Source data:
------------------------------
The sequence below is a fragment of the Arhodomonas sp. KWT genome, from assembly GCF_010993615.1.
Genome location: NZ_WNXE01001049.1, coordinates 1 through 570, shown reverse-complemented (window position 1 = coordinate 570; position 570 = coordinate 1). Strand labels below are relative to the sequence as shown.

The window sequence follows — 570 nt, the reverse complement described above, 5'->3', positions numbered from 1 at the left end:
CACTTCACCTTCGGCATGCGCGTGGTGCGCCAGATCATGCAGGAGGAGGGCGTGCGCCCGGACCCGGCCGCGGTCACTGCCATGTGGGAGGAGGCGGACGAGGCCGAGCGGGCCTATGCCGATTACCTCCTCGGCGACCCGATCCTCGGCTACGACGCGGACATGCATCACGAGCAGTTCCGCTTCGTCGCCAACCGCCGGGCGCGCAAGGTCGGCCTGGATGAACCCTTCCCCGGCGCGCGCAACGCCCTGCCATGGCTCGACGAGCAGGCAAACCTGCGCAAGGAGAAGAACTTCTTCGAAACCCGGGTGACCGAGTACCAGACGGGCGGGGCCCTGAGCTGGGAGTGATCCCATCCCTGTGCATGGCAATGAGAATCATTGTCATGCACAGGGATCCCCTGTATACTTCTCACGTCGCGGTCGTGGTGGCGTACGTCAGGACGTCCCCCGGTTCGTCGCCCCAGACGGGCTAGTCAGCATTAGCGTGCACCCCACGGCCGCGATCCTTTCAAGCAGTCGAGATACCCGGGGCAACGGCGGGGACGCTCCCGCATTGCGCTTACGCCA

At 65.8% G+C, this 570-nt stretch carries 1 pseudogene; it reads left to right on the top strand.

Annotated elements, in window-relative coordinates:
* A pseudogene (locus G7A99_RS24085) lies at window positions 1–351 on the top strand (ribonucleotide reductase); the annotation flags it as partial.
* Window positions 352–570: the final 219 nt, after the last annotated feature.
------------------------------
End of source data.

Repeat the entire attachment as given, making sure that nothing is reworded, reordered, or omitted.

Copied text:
The sequence below is a fragment of the Arhodomonas sp. KWT genome, from assembly GCF_010993615.1.
Genome location: NZ_WNXE01001049.1, coordinates 1 through 570, shown reverse-complemented (window position 1 = coordinate 570; position 570 = coordinate 1). Strand labels below are relative to the sequence as shown.

The window sequence follows — 570 nt, the reverse complement described above, 5'->3', positions numbered from 1 at the left end:
CACTTCACCTTCGGCATGCGCGTGGTGCGCCAGATCATGCAGGAGGAGGGCGTGCGCCCGGACCCGGCCGCGGTCACTGCCATGTGGGAGGAGGCGGACGAGGCCGAGCGGGCCTATGCCGATTACCTCCTCGGCGACCCGATCCTCGGCTACGACGCGGACATGCATCACGAGCAGTTCCGCTTCGTCGCCAACCGCCGGGCGCGCAAGGTCGGCCTGGATGAACCCTTCCCCGGCGCGCGCAACGCCCTGCCATGGCTCGACGAGCAGGCAAACCTGCGCAAGGAGAAGAACTTCTTCGAAACCCGGGTGACCGAGTACCAGACGGGCGGGGCCCTGAGCTGGGAGTGATCCCATCCCTGTGCATGGCAATGAGAATCATTGTCATGCACAGGGATCCCCTGTATACTTCTCACGTCGCGGTCGTGGTGGCGTACGTCAGGACGTCCCCCGGTTCGTCGCCCCAGACGGGCTAGTCAGCATTAGCGTGCACCCCACGGCCGCGATCCTTTCAAGCAGTCGAGATACCCGGGGCAACGGCGGGGACGCTCCCGCATTGCGCTTACGCCA

At 65.8% G+C, this 570-nt stretch carries 1 pseudogene; it reads left to right on the top strand.

Annotated elements, in window-relative coordinates:
* A pseudogene (locus G7A99_RS24085) lies at window positions 1–351 on the top strand (ribonucleotide reductase); the annotation flags it as partial.
* Window positions 352–570: the final 219 nt, after the last annotated feature.